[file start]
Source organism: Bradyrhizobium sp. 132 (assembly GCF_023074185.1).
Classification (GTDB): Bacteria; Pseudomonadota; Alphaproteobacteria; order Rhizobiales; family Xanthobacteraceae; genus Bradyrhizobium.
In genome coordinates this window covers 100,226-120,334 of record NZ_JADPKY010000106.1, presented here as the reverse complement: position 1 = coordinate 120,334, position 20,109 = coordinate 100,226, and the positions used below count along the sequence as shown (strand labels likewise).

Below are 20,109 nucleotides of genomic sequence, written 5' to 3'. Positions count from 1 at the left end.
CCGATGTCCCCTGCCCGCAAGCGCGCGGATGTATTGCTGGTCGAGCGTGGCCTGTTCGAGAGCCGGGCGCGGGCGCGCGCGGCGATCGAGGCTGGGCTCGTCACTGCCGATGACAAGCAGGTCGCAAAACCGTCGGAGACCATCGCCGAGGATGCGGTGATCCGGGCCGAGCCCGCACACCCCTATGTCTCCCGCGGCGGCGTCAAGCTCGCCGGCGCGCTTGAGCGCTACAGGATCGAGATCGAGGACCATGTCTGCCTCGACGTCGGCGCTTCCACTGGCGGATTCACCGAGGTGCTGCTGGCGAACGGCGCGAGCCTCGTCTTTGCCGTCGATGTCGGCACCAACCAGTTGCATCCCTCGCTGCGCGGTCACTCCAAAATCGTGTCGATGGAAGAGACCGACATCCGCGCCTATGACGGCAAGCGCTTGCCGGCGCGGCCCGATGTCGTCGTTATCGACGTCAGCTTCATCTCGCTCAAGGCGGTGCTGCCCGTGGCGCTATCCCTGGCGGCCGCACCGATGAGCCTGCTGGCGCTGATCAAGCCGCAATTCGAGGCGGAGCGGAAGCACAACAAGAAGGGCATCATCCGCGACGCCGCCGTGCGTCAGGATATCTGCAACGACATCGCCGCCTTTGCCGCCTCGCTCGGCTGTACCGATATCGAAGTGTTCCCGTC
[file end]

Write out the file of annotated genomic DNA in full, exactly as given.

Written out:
Source organism: Bradyrhizobium sp. 132 (assembly GCF_023074185.1).
Classification (GTDB): Bacteria; Pseudomonadota; Alphaproteobacteria; order Rhizobiales; family Xanthobacteraceae; genus Bradyrhizobium.
In genome coordinates this window covers 100,226-120,334 of record NZ_JADPKY010000106.1, presented here as the reverse complement: position 1 = coordinate 120,334, position 20,109 = coordinate 100,226, and the positions used below count along the sequence as shown (strand labels likewise).

Below are 20,109 nucleotides of genomic sequence, written 5' to 3'. Positions count from 1 at the left end.
CCGATGTCCCCTGCCCGCAAGCGCGCGGATGTATTGCTGGTCGAGCGTGGCCTGTTCGAGAGCCGGGCGCGGGCGCGCGCGGCGATCGAGGCTGGGCTCGTCACTGCCGATGACAAGCAGGTCGCAAAACCGTCGGAGACCATCGCCGAGGATGCGGTGATCCGGGCCGAGCCCGCACACCCCTATGTCTCCCGCGGCGGCGTCAAGCTCGCCGGCGCGCTTGAGCGCTACAGGATCGAGATCGAGGACCATGTCTGCCTCGACGTCGGCGCTTCCACTGGCGGATTCACCGAGGTGCTGCTGGCGAACGGCGCGAGCCTCGTCTTTGCCGTCGATGTCGGCACCAACCAGTTGCATCCCTCGCTGCGCGGTCACTCCAAAATCGTGTCGATGGAAGAGACCGACATCCGCGCCTATGACGGCAAGCGCTTGCCGGCGCGGCCCGATGTCGTCGTTATCGACGTCAGCTTCATCTCGCTCAAGGCGGTGCTGCCCGTGGCGCTATCCCTGGCGGCCGCACCGATGAGCCTGCTGGCGCTGATCAAGCCGCAATTCGAGGCGGAGCGGAAGCACAACAAGAAGGGCATCATCCGCGACGCCGCCGTGCGTCAGGATATCTGCAACGACATCGCCGCCTTTGCCGCCTCGCTCGGCTGTACCGATATCGAAGTGTTCCCGTC